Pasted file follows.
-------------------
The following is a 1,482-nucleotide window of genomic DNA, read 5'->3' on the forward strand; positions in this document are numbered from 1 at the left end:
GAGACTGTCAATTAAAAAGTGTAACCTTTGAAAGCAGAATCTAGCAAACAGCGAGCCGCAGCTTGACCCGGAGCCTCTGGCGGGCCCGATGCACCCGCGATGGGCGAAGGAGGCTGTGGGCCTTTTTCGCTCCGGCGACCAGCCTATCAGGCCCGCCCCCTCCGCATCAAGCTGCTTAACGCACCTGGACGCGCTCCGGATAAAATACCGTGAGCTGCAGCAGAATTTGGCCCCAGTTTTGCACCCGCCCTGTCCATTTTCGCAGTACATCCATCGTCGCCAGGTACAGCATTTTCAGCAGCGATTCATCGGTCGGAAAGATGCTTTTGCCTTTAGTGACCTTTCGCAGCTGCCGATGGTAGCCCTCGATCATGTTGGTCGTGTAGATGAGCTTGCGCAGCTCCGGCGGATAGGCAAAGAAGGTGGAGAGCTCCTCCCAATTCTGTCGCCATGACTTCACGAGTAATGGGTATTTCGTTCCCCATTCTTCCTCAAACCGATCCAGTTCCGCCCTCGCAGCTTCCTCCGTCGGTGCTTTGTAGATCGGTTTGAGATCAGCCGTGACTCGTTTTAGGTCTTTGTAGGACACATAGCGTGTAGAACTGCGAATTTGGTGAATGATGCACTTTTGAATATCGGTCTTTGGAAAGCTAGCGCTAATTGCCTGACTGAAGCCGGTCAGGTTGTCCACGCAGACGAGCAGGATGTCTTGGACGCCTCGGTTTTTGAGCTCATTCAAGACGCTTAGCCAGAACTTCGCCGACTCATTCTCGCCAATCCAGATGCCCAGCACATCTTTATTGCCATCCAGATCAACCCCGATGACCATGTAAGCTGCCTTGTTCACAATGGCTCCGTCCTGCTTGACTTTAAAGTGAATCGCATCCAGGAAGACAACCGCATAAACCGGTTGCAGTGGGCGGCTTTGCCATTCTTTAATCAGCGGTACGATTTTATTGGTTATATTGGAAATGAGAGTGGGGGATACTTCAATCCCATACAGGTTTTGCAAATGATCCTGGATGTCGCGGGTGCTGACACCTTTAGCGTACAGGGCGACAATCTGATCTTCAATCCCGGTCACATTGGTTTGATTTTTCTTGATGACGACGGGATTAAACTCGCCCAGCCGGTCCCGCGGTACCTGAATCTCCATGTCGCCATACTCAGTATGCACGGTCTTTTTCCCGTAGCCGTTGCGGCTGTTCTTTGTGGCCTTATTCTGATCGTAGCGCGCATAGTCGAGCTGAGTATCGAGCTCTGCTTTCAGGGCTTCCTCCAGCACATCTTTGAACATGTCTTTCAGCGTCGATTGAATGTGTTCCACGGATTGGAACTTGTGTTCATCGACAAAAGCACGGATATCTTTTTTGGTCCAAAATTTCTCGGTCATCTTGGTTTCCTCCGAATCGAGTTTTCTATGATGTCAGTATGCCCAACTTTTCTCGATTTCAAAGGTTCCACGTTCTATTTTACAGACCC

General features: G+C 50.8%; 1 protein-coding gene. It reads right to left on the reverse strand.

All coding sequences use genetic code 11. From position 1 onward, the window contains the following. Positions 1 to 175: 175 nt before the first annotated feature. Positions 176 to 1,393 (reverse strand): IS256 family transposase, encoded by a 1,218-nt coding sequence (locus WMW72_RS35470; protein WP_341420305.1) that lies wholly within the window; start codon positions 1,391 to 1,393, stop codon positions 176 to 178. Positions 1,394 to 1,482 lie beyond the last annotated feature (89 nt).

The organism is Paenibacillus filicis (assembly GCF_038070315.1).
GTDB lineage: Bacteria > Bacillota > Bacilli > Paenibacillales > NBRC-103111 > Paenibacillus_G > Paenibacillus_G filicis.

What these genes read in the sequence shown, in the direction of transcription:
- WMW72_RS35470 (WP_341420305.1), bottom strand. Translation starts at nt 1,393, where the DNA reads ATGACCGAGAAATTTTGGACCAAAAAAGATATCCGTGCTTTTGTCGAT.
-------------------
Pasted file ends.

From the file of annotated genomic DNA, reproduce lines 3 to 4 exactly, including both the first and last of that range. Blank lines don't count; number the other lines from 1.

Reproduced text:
General features: G+C 50.8%; 1 protein-coding gene. It reads right to left on the reverse strand.

All coding sequences use genetic code 11. From position 1 onward, the window contains the following. Positions 1 to 175: 175 nt before the first annotated feature. Positions 176 to 1,393 (reverse strand): IS256 family transposase, encoded by a 1,218-nt coding sequence (locus WMW72_RS35470; protein WP_341420305.1) that lies wholly within the window; start codon positions 1,391 to 1,393, stop codon positions 176 to 178. Positions 1,394 to 1,482 lie beyond the last annotated feature (89 nt).